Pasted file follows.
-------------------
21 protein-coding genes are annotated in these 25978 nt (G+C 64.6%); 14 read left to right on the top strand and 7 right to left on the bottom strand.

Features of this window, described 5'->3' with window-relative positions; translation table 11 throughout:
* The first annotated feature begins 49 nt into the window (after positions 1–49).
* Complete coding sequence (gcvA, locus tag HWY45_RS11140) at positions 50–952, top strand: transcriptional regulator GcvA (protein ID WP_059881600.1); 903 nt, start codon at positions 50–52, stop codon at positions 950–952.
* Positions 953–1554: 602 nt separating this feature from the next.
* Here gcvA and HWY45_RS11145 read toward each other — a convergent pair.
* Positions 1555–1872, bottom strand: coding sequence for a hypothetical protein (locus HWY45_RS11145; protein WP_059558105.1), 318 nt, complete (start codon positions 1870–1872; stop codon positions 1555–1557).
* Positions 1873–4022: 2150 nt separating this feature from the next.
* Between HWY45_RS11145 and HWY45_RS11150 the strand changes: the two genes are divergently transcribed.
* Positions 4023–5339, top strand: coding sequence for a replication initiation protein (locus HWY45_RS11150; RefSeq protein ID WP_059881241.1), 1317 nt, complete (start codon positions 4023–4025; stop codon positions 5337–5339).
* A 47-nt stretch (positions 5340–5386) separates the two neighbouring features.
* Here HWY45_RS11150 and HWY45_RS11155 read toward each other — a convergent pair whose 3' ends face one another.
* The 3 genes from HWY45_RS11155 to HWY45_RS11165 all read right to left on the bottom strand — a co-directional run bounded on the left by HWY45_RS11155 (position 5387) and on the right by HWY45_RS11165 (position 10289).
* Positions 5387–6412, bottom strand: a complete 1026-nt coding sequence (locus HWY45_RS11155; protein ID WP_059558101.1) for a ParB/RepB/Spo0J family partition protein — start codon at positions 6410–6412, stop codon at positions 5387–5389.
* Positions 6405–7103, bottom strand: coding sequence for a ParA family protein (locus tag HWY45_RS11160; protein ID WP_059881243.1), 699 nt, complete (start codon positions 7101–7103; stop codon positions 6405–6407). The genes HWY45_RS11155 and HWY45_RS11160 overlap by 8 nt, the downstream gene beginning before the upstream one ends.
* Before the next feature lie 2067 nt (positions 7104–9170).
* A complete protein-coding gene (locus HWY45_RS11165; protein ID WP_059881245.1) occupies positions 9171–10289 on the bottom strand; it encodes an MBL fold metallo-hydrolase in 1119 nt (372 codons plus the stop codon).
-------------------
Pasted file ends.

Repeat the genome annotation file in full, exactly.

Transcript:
21 protein-coding genes are annotated in these 25978 nt (G+C 64.6%); 14 read left to right on the top strand and 7 right to left on the bottom strand.

Features of this window, described 5'->3' with window-relative positions; translation table 11 throughout:
* The first annotated feature begins 49 nt into the window (after positions 1–49).
* Complete coding sequence (gcvA, locus tag HWY45_RS11140) at positions 50–952, top strand: transcriptional regulator GcvA (protein ID WP_059881600.1); 903 nt, start codon at positions 50–52, stop codon at positions 950–952.
* Positions 953–1554: 602 nt separating this feature from the next.
* Here gcvA and HWY45_RS11145 read toward each other — a convergent pair.
* Positions 1555–1872, bottom strand: coding sequence for a hypothetical protein (locus HWY45_RS11145; protein WP_059558105.1), 318 nt, complete (start codon positions 1870–1872; stop codon positions 1555–1557).
* Positions 1873–4022: 2150 nt separating this feature from the next.
* Between HWY45_RS11145 and HWY45_RS11150 the strand changes: the two genes are divergently transcribed.
* Positions 4023–5339, top strand: coding sequence for a replication initiation protein (locus HWY45_RS11150; RefSeq protein ID WP_059881241.1), 1317 nt, complete (start codon positions 4023–4025; stop codon positions 5337–5339).
* A 47-nt stretch (positions 5340–5386) separates the two neighbouring features.
* Here HWY45_RS11150 and HWY45_RS11155 read toward each other — a convergent pair whose 3' ends face one another.
* The 3 genes from HWY45_RS11155 to HWY45_RS11165 all read right to left on the bottom strand — a co-directional run bounded on the left by HWY45_RS11155 (position 5387) and on the right by HWY45_RS11165 (position 10289).
* Positions 5387–6412, bottom strand: a complete 1026-nt coding sequence (locus HWY45_RS11155; protein ID WP_059558101.1) for a ParB/RepB/Spo0J family partition protein — start codon at positions 6410–6412, stop codon at positions 5387–5389.
* Positions 6405–7103, bottom strand: coding sequence for a ParA family protein (locus tag HWY45_RS11160; protein ID WP_059881243.1), 699 nt, complete (start codon positions 7101–7103; stop codon positions 6405–6407). The genes HWY45_RS11155 and HWY45_RS11160 overlap by 8 nt, the downstream gene beginning before the upstream one ends.
* Before the next feature lie 2067 nt (positions 7104–9170).
* A complete protein-coding gene (locus HWY45_RS11165; protein ID WP_059881245.1) occupies positions 9171–10289 on the bottom strand; it encodes an MBL fold metallo-hydrolase in 1119 nt (372 codons plus the stop codon).